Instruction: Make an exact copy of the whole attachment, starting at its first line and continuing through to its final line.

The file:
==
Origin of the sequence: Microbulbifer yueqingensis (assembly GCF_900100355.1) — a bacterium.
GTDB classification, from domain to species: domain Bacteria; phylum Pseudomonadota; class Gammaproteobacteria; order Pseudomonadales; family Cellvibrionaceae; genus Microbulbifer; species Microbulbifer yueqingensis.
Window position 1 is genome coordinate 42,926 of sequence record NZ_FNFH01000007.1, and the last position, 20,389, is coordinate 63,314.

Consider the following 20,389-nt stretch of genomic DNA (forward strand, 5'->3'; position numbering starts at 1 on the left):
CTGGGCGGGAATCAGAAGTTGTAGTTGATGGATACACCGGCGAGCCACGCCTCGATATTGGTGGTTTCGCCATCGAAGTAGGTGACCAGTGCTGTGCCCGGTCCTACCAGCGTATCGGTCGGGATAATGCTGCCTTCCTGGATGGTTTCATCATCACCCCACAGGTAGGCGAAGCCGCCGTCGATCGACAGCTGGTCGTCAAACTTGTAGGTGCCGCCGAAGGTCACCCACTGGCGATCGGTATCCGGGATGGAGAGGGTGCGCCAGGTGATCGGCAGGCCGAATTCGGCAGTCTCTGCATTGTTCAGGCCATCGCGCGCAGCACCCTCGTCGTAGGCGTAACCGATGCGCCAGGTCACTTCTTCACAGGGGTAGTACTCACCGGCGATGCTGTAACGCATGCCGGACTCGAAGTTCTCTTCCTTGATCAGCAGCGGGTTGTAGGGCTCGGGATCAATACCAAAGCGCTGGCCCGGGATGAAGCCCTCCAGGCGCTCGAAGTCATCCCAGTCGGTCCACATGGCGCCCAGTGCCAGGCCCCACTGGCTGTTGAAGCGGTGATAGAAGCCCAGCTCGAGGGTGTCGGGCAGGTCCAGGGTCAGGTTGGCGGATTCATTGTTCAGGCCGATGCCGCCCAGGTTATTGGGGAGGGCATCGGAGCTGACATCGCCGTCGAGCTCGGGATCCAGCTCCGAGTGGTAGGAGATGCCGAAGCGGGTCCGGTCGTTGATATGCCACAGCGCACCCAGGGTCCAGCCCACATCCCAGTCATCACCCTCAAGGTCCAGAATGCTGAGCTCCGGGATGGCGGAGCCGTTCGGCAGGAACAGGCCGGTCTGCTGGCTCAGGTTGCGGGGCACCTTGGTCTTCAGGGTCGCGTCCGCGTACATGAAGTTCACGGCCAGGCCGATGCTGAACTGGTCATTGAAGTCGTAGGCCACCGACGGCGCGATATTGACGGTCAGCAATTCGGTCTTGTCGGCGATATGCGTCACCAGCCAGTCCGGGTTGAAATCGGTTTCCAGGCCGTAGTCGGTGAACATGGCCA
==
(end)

Origin of the sequence: Microbulbifer yueqingensis (assembly GCF_900100355.1) — a bacterium.
GTDB classification, from domain to species: domain Bacteria; phylum Pseudomonadota; class Gammaproteobacteria; order Pseudomonadales; family Cellvibrionaceae; genus Microbulbifer; species Microbulbifer yueqingensis.
Window position 1 is genome coordinate 42,926 of sequence record NZ_FNFH01000007.1, and the last position, 20,389, is coordinate 63,314.

Consider the following 20,389-nt stretch of genomic DNA (forward strand, 5'->3'; position numbering starts at 1 on the left):
CTGGGCGGGAATCAGAAGTTGTAGTTGATGGATACACCGGCGAGCCACGCCTCGATATTGGTGGTTTCGCCATCGAAGTAGGTGACCAGTGCTGTGCCCGGTCCTACCAGCGTATCGGTCGGGATAATGCTGCCTTCCTGGATGGTTTCATCATCACCCCACAGGTAGGCGAAGCCGCCGTCGATCGACAGCTGGTCGTCAAACTTGTAGGTGCCGCCGAAGGTCACCCACTGGCGATCGGTATCCGGGATGGAGAGGGTGCGCCAGGTGATCGGCAGGCCGAATTCGGCAGTCTCTGCATTGTTCAGGCCATCGCGCGCAGCACCCTCGTCGTAGGCGTAACCGATGCGCCAGGTCACTTCTTCACAGGGGTAGTACTCACCGGCGATGCTGTAACGCATGCCGGACTCGAAGTTCTCTTCCTTGATCAGCAGCGGGTTGTAGGGCTCGGGATCAATACCAAAGCGCTGGCCCGGGATGAAGCCCTCCAGGCGCTCGAAGTCATCCCAGTCGGTCCACATGGCGCCCAGTGCCAGGCCCCACTGGCTGTTGAAGCGGTGATAGAAGCCCAGCTCGAGGGTGTCGGGCAGGTCCAGGGTCAGGTTGGCGGATTCATTGTTCAGGCCGATGCCGCCCAGGTTATTGGGGAGGGCATCGGAGCTGACATCGCCGTCGAGCTCGGGATCCAGCTCCGAGTGGTAGGAGATGCCGAAGCGGGTCCGGTCGTTGATATGCCACAGCGCACCCAGGGTCCAGCCCACATCCCAGTCATCACCCTCAAGGTCCAGAATGCTGAGCTCCGGGATGGCGGAGCCGTTCGGCAGGAACAGGCCGGTCTGCTGGCTCAGGTTGCGGGGCACCTTGGTCTTCAGGGTCGCGTCCGCGTACATGAAGTTCACGGCCAGGCCGATGCTGAACTGGTCATTGAAGTCGTAGGCCACCGACGGCGCGATATTGACGGTCAGCAATTCGGTCTTGTCGGCGATATGCGTCACCAGCCAGTCCGGGTTGAAATCGGTTTCCAGGCCGTAGTCGGTGAACATGGCCA